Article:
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Georgia / Russia10 September 2008

War still having serious impact on freedom of expression

The press freedom situation has deteriorated as a result of the fighting between Georgia and Russia, with many cases of journalists being obstructed and the Georgian population being denied its right to news and information, Reporters Without Borders said today.

“We condemn the press freedom violations that are continuing near the war zone,” Reporters Without Borders said. “All parties must ensure that journalists are able to operate in the best manner possible.”

A TV crew working for the Polish public television service Polska TV and their Georgian driver were arrested by members of an Ossetian militia when they tried to enter South Ossetia from Georgia without adequate accreditation on 8 September. After being handed over to the Russian army, they were released the next day and their equipment was returned to them.

Cameraman Georgi Ramishvili of the Georgian TV station Rustavi 2 was killed by a stray bullet while doing a report on a Georgian army base near Shavnabada (30 km south of Tbilisi) on 6 September, Rustavi 2 and another Georgian TV station, Imedi, reported. The authorities did not comment on his death.

A reporter for the Georgian human rights website, Saba Tsitsikashvili, was physically attacked while covering a Stop Russia demonstration in Gori on 1 September. He told journalists that the city’s governor and deputy went up to him and slapped him, telling him that it would be “like that every day from now on.” The deputy governor had insulted Tsitsikashvili on 24 August, several days after he wrote about inadequacies in the humanitarian aid being provided by the Georgian authorities.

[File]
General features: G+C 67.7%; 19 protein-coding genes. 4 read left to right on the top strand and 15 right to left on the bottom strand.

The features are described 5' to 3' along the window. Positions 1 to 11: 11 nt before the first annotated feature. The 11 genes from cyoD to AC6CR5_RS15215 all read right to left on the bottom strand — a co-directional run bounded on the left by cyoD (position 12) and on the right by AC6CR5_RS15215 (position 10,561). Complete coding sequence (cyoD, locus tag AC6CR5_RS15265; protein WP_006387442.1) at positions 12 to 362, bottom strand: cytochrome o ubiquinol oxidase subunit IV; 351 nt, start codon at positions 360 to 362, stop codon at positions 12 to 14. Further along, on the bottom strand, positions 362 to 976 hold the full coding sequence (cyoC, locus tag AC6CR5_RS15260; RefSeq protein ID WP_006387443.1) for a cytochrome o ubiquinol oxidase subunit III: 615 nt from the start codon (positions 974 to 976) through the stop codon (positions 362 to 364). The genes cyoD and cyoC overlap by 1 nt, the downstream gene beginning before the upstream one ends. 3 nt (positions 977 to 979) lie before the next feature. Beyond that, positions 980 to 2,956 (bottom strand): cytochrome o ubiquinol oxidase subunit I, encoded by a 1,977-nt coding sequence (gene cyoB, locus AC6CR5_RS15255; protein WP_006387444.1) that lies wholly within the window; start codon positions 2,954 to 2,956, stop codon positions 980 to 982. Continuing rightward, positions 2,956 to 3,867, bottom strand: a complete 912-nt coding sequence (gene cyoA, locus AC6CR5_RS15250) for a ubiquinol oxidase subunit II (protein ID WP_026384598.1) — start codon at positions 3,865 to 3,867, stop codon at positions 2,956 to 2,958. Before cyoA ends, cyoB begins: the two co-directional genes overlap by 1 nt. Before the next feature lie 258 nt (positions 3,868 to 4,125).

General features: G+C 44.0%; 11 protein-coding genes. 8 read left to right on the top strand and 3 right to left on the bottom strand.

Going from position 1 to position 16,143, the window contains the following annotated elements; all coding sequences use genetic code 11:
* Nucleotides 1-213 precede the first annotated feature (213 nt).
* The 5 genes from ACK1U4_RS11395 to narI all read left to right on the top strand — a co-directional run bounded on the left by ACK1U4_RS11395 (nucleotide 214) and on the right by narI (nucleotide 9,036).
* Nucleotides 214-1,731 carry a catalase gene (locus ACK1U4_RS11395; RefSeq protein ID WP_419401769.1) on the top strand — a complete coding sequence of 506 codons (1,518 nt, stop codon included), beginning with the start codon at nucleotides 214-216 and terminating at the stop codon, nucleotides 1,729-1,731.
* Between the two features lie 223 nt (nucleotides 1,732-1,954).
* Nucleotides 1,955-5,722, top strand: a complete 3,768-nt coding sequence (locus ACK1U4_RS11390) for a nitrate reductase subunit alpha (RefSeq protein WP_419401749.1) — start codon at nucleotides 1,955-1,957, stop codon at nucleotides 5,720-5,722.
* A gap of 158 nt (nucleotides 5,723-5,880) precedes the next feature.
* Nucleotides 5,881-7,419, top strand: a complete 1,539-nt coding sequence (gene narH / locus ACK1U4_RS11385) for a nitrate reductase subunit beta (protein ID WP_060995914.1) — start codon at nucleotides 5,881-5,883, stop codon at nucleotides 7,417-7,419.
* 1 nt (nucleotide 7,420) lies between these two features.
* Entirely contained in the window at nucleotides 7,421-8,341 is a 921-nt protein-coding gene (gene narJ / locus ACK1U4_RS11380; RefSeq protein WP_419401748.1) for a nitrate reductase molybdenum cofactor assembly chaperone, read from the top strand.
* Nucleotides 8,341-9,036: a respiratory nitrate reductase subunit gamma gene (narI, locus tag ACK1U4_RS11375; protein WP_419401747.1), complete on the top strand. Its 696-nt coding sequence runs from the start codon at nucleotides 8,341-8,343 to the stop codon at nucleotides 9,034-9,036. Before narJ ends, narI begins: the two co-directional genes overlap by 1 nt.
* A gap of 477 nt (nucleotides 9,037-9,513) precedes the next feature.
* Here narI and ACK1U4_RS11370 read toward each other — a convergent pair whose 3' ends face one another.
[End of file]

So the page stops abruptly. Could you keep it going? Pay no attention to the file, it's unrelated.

Russian soldiers tried to confiscate a Rustavi 2 TV crew’s equipment near the western city of Zugdidi on 7 September and then, after getting orders to arrest the crew, began leading them at gunpoint towards their base. They were finally released after United Nations observers intervened and managed to defuse the tension.

Access to news and information continues to be very limited in Georgia. Russian cable TV stations and websites with addresses ending in .ru have been inaccessible since the outbreak of the fighting on 8 August. Temur Yakobashvili, the minister for reintegration, publicly claimed responsibility for blocking Russian TV broadcasts in Georgia.

“We call on the Georgian authorities to restore access to all news outlets, including Russian ones,” Reporters Without Borders said.

Almost all of the Georgian TV stations support President Mikhail Saakashvili and the only opposition station, Kavkasia, is having difficulty broadcasting. Transmission of its daily programme “Spektr” was cut short on 1 September as guest political analysts were criticising the Georgian position, pointing out that the country had lost 20 per cent of its territory and there was “no reason to rejoice.”

The official explanation for the loss of signal was a technical problem with a transmitter, but Kavkasia director Nino Jangirashvili told journalists: “I have serious doubts about this version.”

One of Georgia’s most popular discussion websites,, was briefly closed by the authorities. When it reopened, site administrators posted recommendations asking users to make every effort to avoid another closure by refraining from comments “harming the interests of the state” or “liable to lead to a split in the country.” The site’s political discussion sections were “briefly closed” again on 3 September.

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